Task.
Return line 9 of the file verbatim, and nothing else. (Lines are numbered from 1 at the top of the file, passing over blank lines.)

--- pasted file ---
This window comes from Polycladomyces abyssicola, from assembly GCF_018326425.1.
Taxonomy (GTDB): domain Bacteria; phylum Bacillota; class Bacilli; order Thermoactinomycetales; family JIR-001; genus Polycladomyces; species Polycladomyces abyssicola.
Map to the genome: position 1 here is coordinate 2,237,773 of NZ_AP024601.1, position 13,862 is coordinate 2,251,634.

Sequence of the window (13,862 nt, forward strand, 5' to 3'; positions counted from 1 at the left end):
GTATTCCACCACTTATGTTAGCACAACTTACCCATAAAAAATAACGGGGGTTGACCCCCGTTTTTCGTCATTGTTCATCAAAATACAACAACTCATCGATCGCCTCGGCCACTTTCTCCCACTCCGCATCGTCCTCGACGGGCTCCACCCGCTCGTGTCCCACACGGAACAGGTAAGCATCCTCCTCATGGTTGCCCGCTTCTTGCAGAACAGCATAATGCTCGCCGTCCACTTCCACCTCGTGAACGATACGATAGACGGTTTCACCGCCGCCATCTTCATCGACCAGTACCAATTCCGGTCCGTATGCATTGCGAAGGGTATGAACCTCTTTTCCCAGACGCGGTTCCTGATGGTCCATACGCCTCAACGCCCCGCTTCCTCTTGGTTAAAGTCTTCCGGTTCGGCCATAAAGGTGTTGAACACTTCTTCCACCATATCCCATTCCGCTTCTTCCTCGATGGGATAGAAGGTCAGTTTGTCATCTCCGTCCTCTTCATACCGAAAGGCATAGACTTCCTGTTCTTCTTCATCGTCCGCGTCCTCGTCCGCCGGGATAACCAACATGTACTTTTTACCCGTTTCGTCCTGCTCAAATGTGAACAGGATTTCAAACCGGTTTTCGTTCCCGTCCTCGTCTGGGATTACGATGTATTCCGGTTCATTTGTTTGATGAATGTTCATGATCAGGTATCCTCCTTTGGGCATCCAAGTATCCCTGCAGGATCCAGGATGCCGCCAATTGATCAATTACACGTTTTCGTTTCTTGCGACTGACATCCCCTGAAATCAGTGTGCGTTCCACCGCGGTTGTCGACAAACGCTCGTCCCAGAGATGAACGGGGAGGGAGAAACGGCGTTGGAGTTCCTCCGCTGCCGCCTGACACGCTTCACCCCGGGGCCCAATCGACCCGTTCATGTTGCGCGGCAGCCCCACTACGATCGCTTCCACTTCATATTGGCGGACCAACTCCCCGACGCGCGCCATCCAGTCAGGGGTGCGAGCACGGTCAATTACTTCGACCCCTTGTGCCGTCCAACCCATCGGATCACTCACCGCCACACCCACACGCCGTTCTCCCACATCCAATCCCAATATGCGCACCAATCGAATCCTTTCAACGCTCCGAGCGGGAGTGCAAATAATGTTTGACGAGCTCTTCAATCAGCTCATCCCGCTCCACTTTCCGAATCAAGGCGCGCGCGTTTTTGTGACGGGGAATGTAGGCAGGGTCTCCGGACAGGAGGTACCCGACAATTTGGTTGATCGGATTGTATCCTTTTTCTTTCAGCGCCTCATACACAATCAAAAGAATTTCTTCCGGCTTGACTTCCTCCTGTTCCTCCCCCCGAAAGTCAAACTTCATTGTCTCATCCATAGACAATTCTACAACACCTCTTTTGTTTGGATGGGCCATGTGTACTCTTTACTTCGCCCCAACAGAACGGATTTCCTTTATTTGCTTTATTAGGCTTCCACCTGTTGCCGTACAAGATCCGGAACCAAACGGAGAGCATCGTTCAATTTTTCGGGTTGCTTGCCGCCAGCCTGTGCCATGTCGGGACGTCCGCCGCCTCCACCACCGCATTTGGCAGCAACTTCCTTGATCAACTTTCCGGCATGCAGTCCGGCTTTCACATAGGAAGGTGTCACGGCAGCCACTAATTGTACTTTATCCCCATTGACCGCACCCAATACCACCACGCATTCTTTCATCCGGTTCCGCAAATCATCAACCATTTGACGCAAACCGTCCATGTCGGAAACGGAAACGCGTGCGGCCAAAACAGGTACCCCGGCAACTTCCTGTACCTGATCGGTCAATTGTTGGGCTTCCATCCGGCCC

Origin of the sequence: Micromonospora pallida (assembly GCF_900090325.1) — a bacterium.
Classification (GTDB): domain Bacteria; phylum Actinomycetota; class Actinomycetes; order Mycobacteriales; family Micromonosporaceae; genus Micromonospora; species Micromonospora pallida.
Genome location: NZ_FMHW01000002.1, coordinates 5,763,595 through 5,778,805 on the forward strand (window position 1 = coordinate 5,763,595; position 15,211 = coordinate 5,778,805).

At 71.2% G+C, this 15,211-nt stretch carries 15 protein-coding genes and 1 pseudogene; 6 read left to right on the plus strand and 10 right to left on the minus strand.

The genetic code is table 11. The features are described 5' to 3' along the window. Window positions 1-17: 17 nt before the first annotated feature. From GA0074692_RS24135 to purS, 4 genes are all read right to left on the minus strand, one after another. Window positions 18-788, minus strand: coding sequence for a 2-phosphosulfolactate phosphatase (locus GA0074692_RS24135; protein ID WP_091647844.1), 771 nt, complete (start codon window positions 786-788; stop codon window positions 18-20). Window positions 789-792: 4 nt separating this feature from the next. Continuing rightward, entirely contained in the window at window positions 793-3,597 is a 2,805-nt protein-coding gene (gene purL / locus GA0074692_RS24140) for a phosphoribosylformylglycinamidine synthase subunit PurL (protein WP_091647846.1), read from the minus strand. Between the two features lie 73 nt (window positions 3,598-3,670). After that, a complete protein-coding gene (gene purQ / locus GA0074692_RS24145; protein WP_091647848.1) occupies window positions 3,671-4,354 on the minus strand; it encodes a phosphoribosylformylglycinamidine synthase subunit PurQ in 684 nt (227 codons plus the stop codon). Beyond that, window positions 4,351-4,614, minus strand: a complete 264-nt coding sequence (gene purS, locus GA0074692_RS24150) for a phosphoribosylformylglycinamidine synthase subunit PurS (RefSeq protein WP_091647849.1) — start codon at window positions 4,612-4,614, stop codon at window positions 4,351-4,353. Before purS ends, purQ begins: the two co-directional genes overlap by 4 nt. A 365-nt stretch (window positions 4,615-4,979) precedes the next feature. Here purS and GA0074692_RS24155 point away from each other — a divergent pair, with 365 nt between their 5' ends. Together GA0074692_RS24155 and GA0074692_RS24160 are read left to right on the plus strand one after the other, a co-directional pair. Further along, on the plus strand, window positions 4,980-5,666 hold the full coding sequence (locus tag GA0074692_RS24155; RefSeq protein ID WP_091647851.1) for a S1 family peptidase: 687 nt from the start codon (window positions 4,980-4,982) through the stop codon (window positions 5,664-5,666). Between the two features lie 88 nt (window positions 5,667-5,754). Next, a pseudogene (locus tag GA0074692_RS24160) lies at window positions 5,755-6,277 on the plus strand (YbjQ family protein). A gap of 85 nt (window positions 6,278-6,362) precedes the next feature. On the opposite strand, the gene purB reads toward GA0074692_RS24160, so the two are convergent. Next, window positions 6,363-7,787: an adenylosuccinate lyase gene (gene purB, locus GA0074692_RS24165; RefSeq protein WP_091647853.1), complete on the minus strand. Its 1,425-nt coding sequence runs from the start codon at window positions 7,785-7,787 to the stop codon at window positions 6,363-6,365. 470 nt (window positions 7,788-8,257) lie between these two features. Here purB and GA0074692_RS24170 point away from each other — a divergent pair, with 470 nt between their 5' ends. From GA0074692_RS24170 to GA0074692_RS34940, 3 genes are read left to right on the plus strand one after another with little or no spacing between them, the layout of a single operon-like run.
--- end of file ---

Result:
At 71.2% G+C, this 15,211-nt stretch carries 15 protein-coding genes and 1 pseudogene; 6 read left to right on the plus strand and 10 right to left on the minus strand.